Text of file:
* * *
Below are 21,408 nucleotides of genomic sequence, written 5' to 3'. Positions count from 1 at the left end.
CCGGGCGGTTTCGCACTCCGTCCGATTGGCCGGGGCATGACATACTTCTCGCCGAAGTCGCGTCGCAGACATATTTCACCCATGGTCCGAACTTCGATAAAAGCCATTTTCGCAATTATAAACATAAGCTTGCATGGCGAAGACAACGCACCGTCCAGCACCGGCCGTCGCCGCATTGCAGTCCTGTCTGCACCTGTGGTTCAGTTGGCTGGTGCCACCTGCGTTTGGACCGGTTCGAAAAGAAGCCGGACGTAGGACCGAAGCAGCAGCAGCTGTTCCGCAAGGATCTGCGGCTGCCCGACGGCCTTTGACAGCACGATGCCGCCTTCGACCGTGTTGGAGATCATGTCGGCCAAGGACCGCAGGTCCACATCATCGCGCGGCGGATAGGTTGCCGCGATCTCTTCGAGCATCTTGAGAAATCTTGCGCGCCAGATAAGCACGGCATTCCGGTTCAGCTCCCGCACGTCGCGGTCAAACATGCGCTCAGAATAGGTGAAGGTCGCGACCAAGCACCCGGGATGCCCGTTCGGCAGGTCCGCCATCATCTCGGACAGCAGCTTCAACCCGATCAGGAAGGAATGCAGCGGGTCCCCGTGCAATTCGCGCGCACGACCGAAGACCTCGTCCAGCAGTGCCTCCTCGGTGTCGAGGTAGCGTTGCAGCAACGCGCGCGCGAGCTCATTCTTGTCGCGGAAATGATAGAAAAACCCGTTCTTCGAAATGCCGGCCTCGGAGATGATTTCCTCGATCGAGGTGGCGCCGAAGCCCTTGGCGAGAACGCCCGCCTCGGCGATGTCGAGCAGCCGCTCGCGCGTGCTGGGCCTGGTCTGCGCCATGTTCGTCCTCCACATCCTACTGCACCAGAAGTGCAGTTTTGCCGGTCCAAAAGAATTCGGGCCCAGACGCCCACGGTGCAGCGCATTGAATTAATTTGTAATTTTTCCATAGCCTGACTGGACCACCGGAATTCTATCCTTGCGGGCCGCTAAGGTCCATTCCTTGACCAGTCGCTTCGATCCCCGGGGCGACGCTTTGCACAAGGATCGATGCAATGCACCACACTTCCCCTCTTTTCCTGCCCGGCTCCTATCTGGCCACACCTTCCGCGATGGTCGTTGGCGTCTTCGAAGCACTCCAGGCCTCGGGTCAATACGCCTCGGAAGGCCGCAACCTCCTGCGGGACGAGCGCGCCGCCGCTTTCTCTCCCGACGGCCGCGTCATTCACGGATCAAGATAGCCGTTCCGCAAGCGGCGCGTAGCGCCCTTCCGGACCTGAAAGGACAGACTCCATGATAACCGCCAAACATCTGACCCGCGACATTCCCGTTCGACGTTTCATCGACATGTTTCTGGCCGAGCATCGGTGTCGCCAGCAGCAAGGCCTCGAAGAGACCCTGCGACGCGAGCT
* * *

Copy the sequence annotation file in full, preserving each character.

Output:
Below are 21,408 nucleotides of genomic sequence, written 5' to 3'. Positions count from 1 at the left end.
CCGGGCGGTTTCGCACTCCGTCCGATTGGCCGGGGCATGACATACTTCTCGCCGAAGTCGCGTCGCAGACATATTTCACCCATGGTCCGAACTTCGATAAAAGCCATTTTCGCAATTATAAACATAAGCTTGCATGGCGAAGACAACGCACCGTCCAGCACCGGCCGTCGCCGCATTGCAGTCCTGTCTGCACCTGTGGTTCAGTTGGCTGGTGCCACCTGCGTTTGGACCGGTTCGAAAAGAAGCCGGACGTAGGACCGAAGCAGCAGCAGCTGTTCCGCAAGGATCTGCGGCTGCCCGACGGCCTTTGACAGCACGATGCCGCCTTCGACCGTGTTGGAGATCATGTCGGCCAAGGACCGCAGGTCCACATCATCGCGCGGCGGATAGGTTGCCGCGATCTCTTCGAGCATCTTGAGAAATCTTGCGCGCCAGATAAGCACGGCATTCCGGTTCAGCTCCCGCACGTCGCGGTCAAACATGCGCTCAGAATAGGTGAAGGTCGCGACCAAGCACCCGGGATGCCCGTTCGGCAGGTCCGCCATCATCTCGGACAGCAGCTTCAACCCGATCAGGAAGGAATGCAGCGGGTCCCCGTGCAATTCGCGCGCACGACCGAAGACCTCGTCCAGCAGTGCCTCCTCGGTGTCGAGGTAGCGTTGCAGCAACGCGCGCGCGAGCTCATTCTTGTCGCGGAAATGATAGAAAAACCCGTTCTTCGAAATGCCGGCCTCGGAGATGATTTCCTCGATCGAGGTGGCGCCGAAGCCCTTGGCGAGAACGCCCGCCTCGGCGATGTCGAGCAGCCGCTCGCGCGTGCTGGGCCTGGTCTGCGCCATGTTCGTCCTCCACATCCTACTGCACCAGAAGTGCAGTTTTGCCGGTCCAAAAGAATTCGGGCCCAGACGCCCACGGTGCAGCGCATTGAATTAATTTGTAATTTTTCCATAGCCTGACTGGACCACCGGAATTCTATCCTTGCGGGCCGCTAAGGTCCATTCCTTGACCAGTCGCTTCGATCCCCGGGGCGACGCTTTGCACAAGGATCGATGCAATGCACCACACTTCCCCTCTTTTCCTGCCCGGCTCCTATCTGGCCACACCTTCCGCGATGGTCGTTGGCGTCTTCGAAGCACTCCAGGCCTCGGGTCAATACGCCTCGGAAGGCCGCAACCTCCTGCGGGACGAGCGCGCCGCCGCTTTCTCTCCCGACGGCCGCGTCATTCACGGATCAAGATAGCCGTTCCGCAAGCGGCGCGTAGCGCCCTTCCGGACCTGAAAGGACAGACTCCATGATAACCGCCAAACATCTGACCCGCGACATTCCCGTTCGACGTTTCATCGACATGTTTCTGGCCGAGCATCGGTGTCGCCAGCAGCAAGGCCTCGAAGAGACCCTGCGACGCGAGCT